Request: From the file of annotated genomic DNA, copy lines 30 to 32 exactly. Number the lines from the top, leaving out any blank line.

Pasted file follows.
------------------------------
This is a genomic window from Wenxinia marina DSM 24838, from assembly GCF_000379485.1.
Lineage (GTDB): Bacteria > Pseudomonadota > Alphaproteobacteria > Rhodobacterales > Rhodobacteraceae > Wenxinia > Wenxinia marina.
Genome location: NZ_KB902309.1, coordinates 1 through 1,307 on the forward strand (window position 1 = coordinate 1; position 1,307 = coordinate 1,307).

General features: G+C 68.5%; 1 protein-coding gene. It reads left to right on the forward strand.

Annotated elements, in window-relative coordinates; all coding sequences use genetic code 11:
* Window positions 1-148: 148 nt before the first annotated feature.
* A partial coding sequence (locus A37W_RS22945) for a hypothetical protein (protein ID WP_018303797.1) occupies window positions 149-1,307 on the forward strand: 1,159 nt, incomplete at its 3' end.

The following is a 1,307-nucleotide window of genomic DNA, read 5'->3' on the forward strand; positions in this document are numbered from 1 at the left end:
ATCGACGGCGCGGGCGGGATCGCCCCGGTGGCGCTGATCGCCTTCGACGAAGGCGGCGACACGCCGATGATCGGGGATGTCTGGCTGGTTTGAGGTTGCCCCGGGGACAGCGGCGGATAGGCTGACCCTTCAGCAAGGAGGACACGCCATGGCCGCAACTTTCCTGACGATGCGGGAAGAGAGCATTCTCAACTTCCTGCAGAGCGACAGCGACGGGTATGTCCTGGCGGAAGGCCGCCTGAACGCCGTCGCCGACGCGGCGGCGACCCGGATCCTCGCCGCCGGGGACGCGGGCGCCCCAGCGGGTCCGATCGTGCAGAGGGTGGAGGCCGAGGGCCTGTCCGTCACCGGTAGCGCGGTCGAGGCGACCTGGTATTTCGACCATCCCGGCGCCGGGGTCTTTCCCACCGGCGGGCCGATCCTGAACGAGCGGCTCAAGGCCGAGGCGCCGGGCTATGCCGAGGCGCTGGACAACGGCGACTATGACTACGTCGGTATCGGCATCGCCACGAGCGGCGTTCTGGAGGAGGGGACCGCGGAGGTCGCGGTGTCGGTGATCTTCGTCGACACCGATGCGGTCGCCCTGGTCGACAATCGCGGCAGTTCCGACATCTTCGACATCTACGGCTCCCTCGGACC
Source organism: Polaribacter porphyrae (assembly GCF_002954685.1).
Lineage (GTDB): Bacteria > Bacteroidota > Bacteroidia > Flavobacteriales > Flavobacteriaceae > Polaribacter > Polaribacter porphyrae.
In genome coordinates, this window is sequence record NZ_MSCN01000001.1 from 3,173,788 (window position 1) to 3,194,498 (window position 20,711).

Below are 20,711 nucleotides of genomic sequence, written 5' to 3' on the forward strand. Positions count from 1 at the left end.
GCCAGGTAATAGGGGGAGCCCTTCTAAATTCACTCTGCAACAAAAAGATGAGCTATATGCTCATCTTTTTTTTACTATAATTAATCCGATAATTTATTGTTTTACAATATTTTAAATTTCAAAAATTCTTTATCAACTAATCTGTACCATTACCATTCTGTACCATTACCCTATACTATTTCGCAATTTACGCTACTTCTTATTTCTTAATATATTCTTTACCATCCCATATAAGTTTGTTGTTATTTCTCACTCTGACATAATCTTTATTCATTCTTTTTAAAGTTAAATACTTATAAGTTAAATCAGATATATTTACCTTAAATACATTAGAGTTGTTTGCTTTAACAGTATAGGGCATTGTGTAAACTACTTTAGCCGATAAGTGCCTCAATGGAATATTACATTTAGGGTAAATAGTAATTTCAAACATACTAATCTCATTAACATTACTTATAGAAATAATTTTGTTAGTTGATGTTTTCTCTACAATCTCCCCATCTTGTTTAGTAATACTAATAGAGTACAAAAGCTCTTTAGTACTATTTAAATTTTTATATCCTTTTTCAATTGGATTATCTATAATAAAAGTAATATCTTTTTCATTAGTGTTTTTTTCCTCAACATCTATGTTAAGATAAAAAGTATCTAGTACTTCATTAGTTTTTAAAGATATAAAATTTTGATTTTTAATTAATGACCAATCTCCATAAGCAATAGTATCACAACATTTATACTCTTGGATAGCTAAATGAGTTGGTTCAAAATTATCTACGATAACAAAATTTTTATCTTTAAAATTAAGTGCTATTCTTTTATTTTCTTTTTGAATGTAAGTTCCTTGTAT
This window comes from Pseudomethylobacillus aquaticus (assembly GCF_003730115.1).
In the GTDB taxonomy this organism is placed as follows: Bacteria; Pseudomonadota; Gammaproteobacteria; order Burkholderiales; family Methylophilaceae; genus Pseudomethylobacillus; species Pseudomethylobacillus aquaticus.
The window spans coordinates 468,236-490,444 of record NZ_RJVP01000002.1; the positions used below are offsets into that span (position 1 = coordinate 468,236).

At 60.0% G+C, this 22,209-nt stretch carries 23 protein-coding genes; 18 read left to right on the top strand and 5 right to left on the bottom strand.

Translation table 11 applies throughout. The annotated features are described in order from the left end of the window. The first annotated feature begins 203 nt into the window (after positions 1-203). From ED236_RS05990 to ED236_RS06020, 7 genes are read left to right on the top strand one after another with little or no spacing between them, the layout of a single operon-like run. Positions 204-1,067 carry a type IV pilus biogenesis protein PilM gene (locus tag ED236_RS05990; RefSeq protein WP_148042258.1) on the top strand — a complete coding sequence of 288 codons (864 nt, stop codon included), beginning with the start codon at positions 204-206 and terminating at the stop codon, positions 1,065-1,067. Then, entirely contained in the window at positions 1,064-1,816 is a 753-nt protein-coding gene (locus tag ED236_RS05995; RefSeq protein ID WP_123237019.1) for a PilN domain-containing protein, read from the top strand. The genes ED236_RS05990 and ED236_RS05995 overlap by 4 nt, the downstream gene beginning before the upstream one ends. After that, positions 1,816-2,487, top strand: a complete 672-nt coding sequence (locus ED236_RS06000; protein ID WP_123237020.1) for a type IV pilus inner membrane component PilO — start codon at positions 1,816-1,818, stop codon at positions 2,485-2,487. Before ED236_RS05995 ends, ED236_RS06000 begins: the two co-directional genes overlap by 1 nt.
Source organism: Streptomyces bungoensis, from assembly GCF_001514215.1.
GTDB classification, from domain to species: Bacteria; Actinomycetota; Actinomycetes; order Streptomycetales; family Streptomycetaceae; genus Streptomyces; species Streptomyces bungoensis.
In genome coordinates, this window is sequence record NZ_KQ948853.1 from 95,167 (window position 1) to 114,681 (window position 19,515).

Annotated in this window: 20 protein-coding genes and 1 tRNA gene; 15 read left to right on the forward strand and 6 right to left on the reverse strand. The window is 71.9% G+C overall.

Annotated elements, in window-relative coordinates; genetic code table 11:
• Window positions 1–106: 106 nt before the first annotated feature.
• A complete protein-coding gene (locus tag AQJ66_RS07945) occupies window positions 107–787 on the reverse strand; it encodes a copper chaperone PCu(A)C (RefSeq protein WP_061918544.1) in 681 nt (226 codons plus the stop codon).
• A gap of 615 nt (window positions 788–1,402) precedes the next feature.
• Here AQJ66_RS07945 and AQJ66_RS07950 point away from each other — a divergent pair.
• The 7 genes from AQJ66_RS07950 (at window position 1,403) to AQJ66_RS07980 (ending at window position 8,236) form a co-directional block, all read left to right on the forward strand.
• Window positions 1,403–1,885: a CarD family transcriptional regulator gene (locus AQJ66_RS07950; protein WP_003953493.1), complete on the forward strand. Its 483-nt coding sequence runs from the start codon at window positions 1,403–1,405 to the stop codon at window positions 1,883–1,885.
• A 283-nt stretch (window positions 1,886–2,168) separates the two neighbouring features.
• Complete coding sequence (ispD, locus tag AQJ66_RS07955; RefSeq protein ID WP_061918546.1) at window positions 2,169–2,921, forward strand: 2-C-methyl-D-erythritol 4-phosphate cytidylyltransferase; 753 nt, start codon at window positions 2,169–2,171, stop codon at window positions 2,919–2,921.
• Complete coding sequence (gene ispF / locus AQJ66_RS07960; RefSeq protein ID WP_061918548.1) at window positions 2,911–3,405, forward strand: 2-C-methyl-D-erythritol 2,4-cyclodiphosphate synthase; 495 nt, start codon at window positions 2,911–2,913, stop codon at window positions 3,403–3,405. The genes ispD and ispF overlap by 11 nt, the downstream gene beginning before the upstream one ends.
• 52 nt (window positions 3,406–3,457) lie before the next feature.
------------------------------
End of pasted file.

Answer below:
• Window positions 1,403–1,885: a CarD family transcriptional regulator gene (locus AQJ66_RS07950; protein WP_003953493.1), complete on the forward strand. Its 483-nt coding sequence runs from the start codon at window positions 1,403–1,405 to the stop codon at window positions 1,883–1,885.
• A 283-nt stretch (window positions 1,886–2,168) separates the two neighbouring features.
• Complete coding sequence (ispD, locus tag AQJ66_RS07955; RefSeq protein ID WP_061918546.1) at window positions 2,169–2,921, forward strand: 2-C-methyl-D-erythritol 4-phosphate cytidylyltransferase; 753 nt, start codon at window positions 2,169–2,171, stop codon at window positions 2,919–2,921.